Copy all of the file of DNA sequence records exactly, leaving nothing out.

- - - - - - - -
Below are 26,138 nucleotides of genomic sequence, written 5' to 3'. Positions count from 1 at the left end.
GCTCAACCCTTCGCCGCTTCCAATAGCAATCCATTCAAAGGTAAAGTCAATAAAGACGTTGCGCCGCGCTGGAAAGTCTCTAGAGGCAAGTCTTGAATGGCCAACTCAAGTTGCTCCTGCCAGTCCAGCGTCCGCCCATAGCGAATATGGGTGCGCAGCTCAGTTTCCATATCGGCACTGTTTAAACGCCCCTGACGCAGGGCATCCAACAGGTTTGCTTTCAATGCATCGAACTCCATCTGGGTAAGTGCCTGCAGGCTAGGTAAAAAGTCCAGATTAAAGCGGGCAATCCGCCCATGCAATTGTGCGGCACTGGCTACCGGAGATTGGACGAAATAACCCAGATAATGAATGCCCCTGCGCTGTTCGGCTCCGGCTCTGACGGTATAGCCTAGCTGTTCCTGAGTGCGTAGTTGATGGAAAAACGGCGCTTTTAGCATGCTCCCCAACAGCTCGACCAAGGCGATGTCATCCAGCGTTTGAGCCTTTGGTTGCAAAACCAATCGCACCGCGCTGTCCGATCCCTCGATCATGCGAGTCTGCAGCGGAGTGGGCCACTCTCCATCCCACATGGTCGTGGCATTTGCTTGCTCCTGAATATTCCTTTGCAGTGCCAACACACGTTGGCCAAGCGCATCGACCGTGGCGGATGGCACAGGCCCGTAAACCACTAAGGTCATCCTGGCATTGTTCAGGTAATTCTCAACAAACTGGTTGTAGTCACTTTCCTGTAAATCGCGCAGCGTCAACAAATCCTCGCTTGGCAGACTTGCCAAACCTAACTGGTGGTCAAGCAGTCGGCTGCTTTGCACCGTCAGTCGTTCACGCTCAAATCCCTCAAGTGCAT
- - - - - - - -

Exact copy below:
Below are 26,138 nucleotides of genomic sequence, written 5' to 3'. Positions count from 1 at the left end.
GCTCAACCCTTCGCCGCTTCCAATAGCAATCCATTCAAAGGTAAAGTCAATAAAGACGTTGCGCCGCGCTGGAAAGTCTCTAGAGGCAAGTCTTGAATGGCCAACTCAAGTTGCTCCTGCCAGTCCAGCGTCCGCCCATAGCGAATATGGGTGCGCAGCTCAGTTTCCATATCGGCACTGTTTAAACGCCCCTGACGCAGGGCATCCAACAGGTTTGCTTTCAATGCATCGAACTCCATCTGGGTAAGTGCCTGCAGGCTAGGTAAAAAGTCCAGATTAAAGCGGGCAATCCGCCCATGCAATTGTGCGGCACTGGCTACCGGAGATTGGACGAAATAACCCAGATAATGAATGCCCCTGCGCTGTTCGGCTCCGGCTCTGACGGTATAGCCTAGCTGTTCCTGAGTGCGTAGTTGATGGAAAAACGGCGCTTTTAGCATGCTCCCCAACAGCTCGACCAAGGCGATGTCATCCAGCGTTTGAGCCTTTGGTTGCAAAACCAATCGCACCGCGCTGTCCGATCCCTCGATCATGCGAGTCTGCAGCGGAGTGGGCCACTCTCCATCCCACATGGTCGTGGCATTTGCTTGCTCCTGAATATTCCTTTGCAGTGCCAACACACGTTGGCCAAGCGCATCGACCGTGGCGGATGGCACAGGCCCGTAAACCACTAAGGTCATCCTGGCATTGTTCAGGTAATTCTCAACAAACTGGTTGTAGTCACTTTCCTGTAAATCGCGCAGCGTCAACAAATCCTCGCTTGGCAGACTTGCCAAACCTAACTGGTGGTCAAGCAGTCGGCTGCTTTGCACCGTCAGTCGTTCACGCTCAAATCCCTCAAGTGCAT